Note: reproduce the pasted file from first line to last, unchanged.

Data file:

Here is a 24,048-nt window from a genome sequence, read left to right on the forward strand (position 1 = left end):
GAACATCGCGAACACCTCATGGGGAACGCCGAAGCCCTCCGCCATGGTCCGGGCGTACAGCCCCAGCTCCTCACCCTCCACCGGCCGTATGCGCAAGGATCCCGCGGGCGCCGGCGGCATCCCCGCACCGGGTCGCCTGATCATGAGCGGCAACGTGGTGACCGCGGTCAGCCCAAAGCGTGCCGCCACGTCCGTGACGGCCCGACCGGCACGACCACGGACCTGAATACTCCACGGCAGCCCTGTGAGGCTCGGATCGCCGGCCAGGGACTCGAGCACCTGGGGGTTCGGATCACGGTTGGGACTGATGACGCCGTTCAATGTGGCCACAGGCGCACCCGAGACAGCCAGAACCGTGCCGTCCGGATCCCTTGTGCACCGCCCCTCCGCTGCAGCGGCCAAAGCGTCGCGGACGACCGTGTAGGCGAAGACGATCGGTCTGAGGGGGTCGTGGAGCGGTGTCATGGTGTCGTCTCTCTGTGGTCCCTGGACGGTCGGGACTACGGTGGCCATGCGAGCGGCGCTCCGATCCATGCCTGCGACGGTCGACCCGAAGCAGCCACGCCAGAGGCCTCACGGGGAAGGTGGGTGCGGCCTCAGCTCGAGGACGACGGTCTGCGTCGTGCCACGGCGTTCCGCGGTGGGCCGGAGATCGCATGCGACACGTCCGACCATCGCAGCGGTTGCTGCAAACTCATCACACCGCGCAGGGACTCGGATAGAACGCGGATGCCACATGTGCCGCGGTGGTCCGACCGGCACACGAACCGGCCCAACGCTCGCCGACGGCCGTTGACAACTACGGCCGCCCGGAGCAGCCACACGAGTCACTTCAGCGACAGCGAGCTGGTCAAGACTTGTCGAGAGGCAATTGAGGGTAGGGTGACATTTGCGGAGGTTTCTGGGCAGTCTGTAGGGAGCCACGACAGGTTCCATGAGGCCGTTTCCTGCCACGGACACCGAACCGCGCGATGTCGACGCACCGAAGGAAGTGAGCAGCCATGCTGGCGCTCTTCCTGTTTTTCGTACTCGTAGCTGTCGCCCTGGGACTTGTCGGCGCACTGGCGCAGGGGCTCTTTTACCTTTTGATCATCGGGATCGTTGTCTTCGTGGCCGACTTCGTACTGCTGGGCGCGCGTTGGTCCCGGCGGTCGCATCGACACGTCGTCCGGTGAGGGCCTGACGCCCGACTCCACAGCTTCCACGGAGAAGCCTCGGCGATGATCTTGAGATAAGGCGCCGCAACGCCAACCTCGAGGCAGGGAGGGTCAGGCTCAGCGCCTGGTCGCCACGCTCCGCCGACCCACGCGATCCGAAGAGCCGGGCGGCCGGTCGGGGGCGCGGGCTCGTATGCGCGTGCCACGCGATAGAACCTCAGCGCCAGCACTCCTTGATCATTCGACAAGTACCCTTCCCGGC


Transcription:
Here is a 24,048-nt window from a genome sequence, read left to right on the forward strand (position 1 = left end):
GAACATCGCGAACACCTCATGGGGAACGCCGAAGCCCTCCGCCATGGTCCGGGCGTACAGCCCCAGCTCCTCACCCTCCACCGGCCGTATGCGCAAGGATCCCGCGGGCGCCGGCGGCATCCCCGCACCGGGTCGCCTGATCATGAGCGGCAACGTGGTGACCGCGGTCAGCCCAAAGCGTGCCGCCACGTCCGTGACGGCCCGACCGGCACGACCACGGACCTGAATACTCCACGGCAGCCCTGTGAGGCTCGGATCGCCGGCCAGGGACTCGAGCACCTGGGGGTTCGGATCACGGTTGGGACTGATGACGCCGTTCAATGTGGCCACAGGCGCACCCGAGACAGCCAGAACCGTGCCGTCCGGATCCCTTGTGCACCGCCCCTCCGCTGCAGCGGCCAAAGCGTCGCGGACGACCGTGTAGGCGAAGACGATCGGTCTGAGGGGGTCGTGGAGCGGTGTCATGGTGTCGTCTCTCTGTGGTCCCTGGACGGTCGGGACTACGGTGGCCATGCGAGCGGCGCTCCGATCCATGCCTGCGACGGTCGACCCGAAGCAGCCACGCCAGAGGCCTCACGGGGAAGGTGGGTGCGGCCTCAGCTCGAGGACGACGGTCTGCGTCGTGCCACGGCGTTCCGCGGTGGGCCGGAGATCGCATGCGACACGTCCGACCATCGCAGCGGTTGCTGCAAACTCATCACACCGCGCAGGGACTCGGATAGAACGCGGATGCCACATGTGCCGCGGTGGTCCGACCGGCACACGAACCGGCCCAACGCTCGCCGACGGCCGTTGACAACTACGGCCGCCCGGAGCAGCCACACGAGTCACTTCAGCGACAGCGAGCTGGTCAAGACTTGTCGAGAGGCAATTGAGGGTAGGGTGACATTTGCGGAGGTTTCTGGGCAGTCTGTAGGGAGCCACGACAGGTTCCATGAGGCCGTTTCCTGCCACGGACACCGAACCGCGCGATGTCGACGCACCGAAGGAAGTGAGCAGCCATGCTGGCGCTCTTCCTGTTTTTCGTACTCGTAGCTGTCGCCCTGGGACTTGTCGGCGCACTGGCGCAGGGGCTCTTTTACCTTTTGATCATCGGGATCGTTGTCTTCGTGGCCGACTTCGTACTGCTGGGCGCGCGTTGGTCCCGGCGGTCGCATCGACACGTCGTCCGGTGAGGGCCTGACGCCCGACTCCACAGCTTCCACGGAGAAGCCTCGGCGATGATCTTGAGATAAGGCGCCGCAACGCCAACCTCGAGGCAGGGAGGGTCAGGCTCAGCGCCTGGTCGCCACGCTCCGCCGACCCACGCGATCCGAAGAGCCGGGCGGCCGGTCGGGGGCGCGGGCTCGTATGCGCGTGCCACGCGATAGAACCTCAGCGCCAGCACTCCTTGATCATTCGACAAGTACCCTTCCCGGC